Enforcing Safety in the Science Lab
by Heather A Marshall
In many schools, teachers are blessed with administrators who understand the difficulty of ensuring safety in a science classroom, and they back teachers in any way they can to help support teachers in their safety requirements. However, when the “referral to the office” strategy doesn’t work because students don’t see any consequences for their actions, teachers are required to devise other means of dealing with disruptive and potentially unsafe behaviors in the lab. (This is assuming the teacher has already conferenced with the student, and with the parents before any referral to the office.)
One such strategy I have used is to exclude a student from the activity by sending him or her to the office to sit (suspend from class for the day), and the student receives a zero for the lab activity.
Another method I have used is to keep disruptive students in the class into the passing period if they waste my class time. I tell them the amount of time they waste for me in class they can make up during their passing time. Students are very possessive about their passing time; they like to hang with friends, so this threat often works well. However, you do have to actually hold them to prove you will do what you say. I have found this very effective with my constant chatterers and disruptors.
The send-out-with-a zero-for-the-day strategy I have used with students not following laboratory directions, so the “kick out” is for the safety of everyone in the room. Typically I only have to do this once as well; from then on, the students know I will not deal with inappropriate behavior in the lab.
So even if you are in a district or site where referrals to the office, in terms of discipline, doesn’t work, you can use some of these strategies to take control again.
Heather Marshall teaches CP geology at Sobrato High School in Morgan Hill and is CSTA’s high school director.
by Michelle French
Since the public reviews of the Next Generation Science Standards have come to a close, like many primary teachers, I’ve been wondering what science will look like in kindergarten, first, and second grade classrooms. Learn More…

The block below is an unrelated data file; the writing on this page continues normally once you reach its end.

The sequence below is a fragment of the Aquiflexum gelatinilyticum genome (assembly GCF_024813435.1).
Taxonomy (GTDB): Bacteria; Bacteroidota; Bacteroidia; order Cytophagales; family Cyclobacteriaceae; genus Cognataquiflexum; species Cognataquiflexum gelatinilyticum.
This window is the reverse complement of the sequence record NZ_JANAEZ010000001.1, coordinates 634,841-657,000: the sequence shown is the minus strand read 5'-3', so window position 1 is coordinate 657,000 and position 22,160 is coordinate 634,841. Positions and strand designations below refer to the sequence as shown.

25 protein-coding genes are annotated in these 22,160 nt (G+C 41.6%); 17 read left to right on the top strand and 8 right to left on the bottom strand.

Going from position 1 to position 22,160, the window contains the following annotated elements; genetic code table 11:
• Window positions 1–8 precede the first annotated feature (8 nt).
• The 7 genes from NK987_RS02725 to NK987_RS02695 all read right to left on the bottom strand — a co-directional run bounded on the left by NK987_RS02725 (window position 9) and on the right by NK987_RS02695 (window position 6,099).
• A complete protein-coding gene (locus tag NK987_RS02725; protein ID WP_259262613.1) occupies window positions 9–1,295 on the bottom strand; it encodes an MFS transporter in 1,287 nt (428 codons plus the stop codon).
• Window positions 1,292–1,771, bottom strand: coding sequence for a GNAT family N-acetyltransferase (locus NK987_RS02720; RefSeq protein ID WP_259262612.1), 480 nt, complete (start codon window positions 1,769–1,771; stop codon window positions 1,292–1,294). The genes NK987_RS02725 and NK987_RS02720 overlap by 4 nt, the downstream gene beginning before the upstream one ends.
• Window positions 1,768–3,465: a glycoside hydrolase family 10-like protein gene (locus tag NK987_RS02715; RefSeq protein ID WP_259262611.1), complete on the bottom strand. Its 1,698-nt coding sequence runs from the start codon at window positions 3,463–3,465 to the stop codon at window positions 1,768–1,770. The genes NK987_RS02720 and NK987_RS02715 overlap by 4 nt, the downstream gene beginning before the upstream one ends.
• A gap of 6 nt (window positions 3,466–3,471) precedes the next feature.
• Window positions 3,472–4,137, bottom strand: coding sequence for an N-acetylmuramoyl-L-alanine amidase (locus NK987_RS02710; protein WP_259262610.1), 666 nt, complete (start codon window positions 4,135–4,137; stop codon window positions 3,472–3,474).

“SOL Grotto, 2012. 1368 glass tubes, paint. Fabrication: Matarozzi Pelsinger, Rael San Fratello Architects. SOL Grotto is a contemporary take on a grotto or Throeau’s cabin – a spartan retreat that is a space of solitude and close to nature – where one is presented with a mediated experience of water, coolness and light. The SOL Grotto also explores Solyndra’s role as a company S#@t Out of Luck. 1,368 of the 24 million high tech glass tubes destined to be destroyed as a casualty of their bankruptcy, are used in the installation. The tube’s original role as a light concentrating element is extended to transmit cool air into the space via the Venturi effect, to amplify sounds from the adjacent waterfall via the vibrations of the tubes cantilevering over the creek, and to create distorted views of the garden. The form of the electric blue array evokes Plato’s Allegory of the Cave where shadows, light and sounds can call reality into question.”
Responses from Readers:
Peter A’Hearn: Rush hour in little blue circle land.
by Valerie Joyner
Congratulations to CSTA member and STEM Educator, Katherine Schenkelberg, of West High School, in Torrance, CA! Katherine was recently awarded one of the 2013 Vernier/NSTA Technology Awards. An appointed panel of experts selected her for her innovative use of data-collection technology. “The use of data-collection technology in the classroom helps foster students’ interest in STEM education and provides them with engaging, hands-on opportunities for scientific investigation,” said David Vernier, co-founder of Vernier and a former physics teacher. “For ten years Vernier and NSTA have recognized innovative STEM educators through this award and this year’s winners are no exception – their projects and programs truly utilize the power of data-collection technology as part of the teaching and learning process.” Learn More…
by Tim Williamson
Members of the California Science Teachers Association are now in the process of voting for qualified CSTA members to fill the seven openings on the CSTA Board of Directors for the 2013-2015 term.
The election is being conducted electronically and opened for voting on April 16, 2013. Voting will close on May 16, 2013. All CSTA members were sent links to the online ballot. Members for whom we do not have current email addresses or who request a paper ballot have been mailed a ballot and candidate statements. Learn More…